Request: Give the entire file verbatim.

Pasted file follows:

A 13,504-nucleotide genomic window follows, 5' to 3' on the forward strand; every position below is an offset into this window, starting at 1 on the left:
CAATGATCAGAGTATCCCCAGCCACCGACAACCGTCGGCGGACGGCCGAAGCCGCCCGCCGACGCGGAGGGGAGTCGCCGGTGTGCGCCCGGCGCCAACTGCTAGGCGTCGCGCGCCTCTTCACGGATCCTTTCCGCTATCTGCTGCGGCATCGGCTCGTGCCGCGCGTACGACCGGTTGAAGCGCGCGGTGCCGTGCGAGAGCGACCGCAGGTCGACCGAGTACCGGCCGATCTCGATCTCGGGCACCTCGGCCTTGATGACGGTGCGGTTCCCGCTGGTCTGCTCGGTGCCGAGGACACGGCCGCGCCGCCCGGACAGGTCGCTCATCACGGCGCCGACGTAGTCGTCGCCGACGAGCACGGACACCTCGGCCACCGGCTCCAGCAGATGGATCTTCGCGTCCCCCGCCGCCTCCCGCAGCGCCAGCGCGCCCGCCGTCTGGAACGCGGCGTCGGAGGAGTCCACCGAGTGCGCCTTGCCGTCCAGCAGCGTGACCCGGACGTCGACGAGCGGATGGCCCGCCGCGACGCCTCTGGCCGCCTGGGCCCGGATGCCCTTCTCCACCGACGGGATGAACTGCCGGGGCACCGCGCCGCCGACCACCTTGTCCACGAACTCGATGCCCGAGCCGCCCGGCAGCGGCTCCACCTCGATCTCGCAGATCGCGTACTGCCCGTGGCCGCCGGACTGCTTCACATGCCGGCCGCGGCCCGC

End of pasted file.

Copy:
A 13,504-nucleotide genomic window follows, 5' to 3' on the forward strand; every position below is an offset into this window, starting at 1 on the left:
CAATGATCAGAGTATCCCCAGCCACCGACAACCGTCGGCGGACGGCCGAAGCCGCCCGCCGACGCGGAGGGGAGTCGCCGGTGTGCGCCCGGCGCCAACTGCTAGGCGTCGCGCGCCTCTTCACGGATCCTTTCCGCTATCTGCTGCGGCATCGGCTCGTGCCGCGCGTACGACCGGTTGAAGCGCGCGGTGCCGTGCGAGAGCGACCGCAGGTCGACCGAGTACCGGCCGATCTCGATCTCGGGCACCTCGGCCTTGATGACGGTGCGGTTCCCGCTGGTCTGCTCGGTGCCGAGGACACGGCCGCGCCGCCCGGACAGGTCGCTCATCACGGCGCCGACGTAGTCGTCGCCGACGAGCACGGACACCTCGGCCACCGGCTCCAGCAGATGGATCTTCGCGTCCCCCGCCGCCTCCCGCAGCGCCAGCGCGCCCGCCGTCTGGAACGCGGCGTCGGAGGAGTCCACCGAGTGCGCCTTGCCGTCCAGCAGCGTGACCCGGACGTCGACGAGCGGATGGCCCGCCGCGACGCCTCTGGCCGCCTGGGCCCGGATGCCCTTCTCCACCGACGGGATGAACTGCCGGGGCACCGCGCCGCCGACCACCTTGTCCACGAACTCGATGCCCGAGCCGCCCGGCAGCGGCTCCACCTCGATCTCGCAGATCGCGTACTGCCCGTGGCCGCCGGACTGCTTCACATGCCGGCCGCGGCCCGC